1b, or not 1b: FDA hits Viking with clinical hold over mix-up in phase of rare disease trial

Viking Therapeutics thought it was running a phase 1b clinical trial. The FDA thought otherwise, leading it to slap a clinical hold on the metabolic disorder study while Viking does the preclinical work needed to enter phase 2. 

As Viking tells it, the clinical hold stems from a mix-up over the status of the clinical trial. Viking calls the trial a phase 1b study. The FDA considers the trial to be a phase 2 study. That difference matters: As the FDA considers the clinical trial to be a phase 2 study, it expects Viking to have run all the tests needed to take a drug into that stage of development.

Specifically, the FDA wants Viking to run a rodent genotoxicity study. Viking planned to run the preclinical study before moving VK0214 into phase 2. But as the FDA considers Viking to already be in phase 2, the biotech is now pulling the study forward to get out from under the clinical hold.

“The current request is in keeping with industry guidance for phase 2 studies and is not based on data from previously submitted or ongoing studies. We are confident in the overall safety and potential efficacy profile of VK0214 and expect to submit a response with a goal to resume dosing in the study later this year,” Viking CEO Brian Lian, Ph.D., said in a statement.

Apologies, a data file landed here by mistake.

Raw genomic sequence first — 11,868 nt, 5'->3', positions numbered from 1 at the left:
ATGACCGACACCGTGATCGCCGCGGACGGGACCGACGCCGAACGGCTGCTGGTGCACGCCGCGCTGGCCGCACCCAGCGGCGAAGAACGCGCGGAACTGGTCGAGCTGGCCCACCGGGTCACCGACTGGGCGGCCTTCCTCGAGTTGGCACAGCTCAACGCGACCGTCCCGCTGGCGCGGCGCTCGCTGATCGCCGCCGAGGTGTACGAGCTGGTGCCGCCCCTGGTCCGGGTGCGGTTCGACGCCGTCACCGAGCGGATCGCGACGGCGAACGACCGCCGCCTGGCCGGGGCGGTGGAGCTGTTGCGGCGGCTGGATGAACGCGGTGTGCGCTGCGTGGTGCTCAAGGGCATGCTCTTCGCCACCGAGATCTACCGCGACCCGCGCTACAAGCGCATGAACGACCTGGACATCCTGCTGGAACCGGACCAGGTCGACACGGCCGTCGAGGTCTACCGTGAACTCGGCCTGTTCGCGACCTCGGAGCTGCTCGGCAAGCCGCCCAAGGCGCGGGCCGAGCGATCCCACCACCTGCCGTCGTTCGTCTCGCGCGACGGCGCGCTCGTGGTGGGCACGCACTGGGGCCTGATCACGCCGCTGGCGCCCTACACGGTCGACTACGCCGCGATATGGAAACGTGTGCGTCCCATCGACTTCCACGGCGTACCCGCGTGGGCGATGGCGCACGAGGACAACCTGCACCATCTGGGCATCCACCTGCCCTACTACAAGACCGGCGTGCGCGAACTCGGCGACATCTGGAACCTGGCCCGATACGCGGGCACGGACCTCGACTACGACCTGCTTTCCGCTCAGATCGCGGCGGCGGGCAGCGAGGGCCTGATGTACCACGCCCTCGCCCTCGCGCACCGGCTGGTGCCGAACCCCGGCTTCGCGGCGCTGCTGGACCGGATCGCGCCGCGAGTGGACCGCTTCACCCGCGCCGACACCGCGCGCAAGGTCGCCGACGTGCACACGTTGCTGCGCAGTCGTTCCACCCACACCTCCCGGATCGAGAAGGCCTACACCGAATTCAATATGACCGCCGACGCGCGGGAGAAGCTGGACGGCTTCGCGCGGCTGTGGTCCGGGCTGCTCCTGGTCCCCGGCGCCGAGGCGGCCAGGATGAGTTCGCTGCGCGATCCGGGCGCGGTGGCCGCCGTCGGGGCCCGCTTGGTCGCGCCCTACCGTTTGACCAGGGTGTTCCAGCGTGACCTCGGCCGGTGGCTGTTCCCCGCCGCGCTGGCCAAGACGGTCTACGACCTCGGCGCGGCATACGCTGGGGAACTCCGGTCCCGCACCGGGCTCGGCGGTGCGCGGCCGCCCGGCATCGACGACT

RELATED: Viking Therapeutics’ fatty liver drug cuts cholesterol in phase 2

If Viking hits that goal, the clinical hold could cause a short-term delay without significantly setting back the long-term development timeline for a drug the biotech sees as a way to normalize the metabolism of very long-chain fatty acids in patients with the rare, often fatal metabolic disorder X-linked adrenoleukodystrophy (X-ALD).

Mutations in a transporter leave X-ALD patients unable to efficiently metabolize the fatty acids, resulting in toxic buildups and the progressive loss of myelin around nerves in the brain and spinal cord. VK0214 is designed to boost expression of an alternative transporter, thereby normalizing metabolism of the fatty acids and improving outcomes.  

Viking has early clinical data linking daily doses of the oral therapy to declines in low-density lipoprotein cholesterol, triglycerides and apolipoprotein B. The data supported the initiation of the phase 1b trial in June, only for the FDA to force Viking to pump the brakes and gather additional preclinical evidence.   

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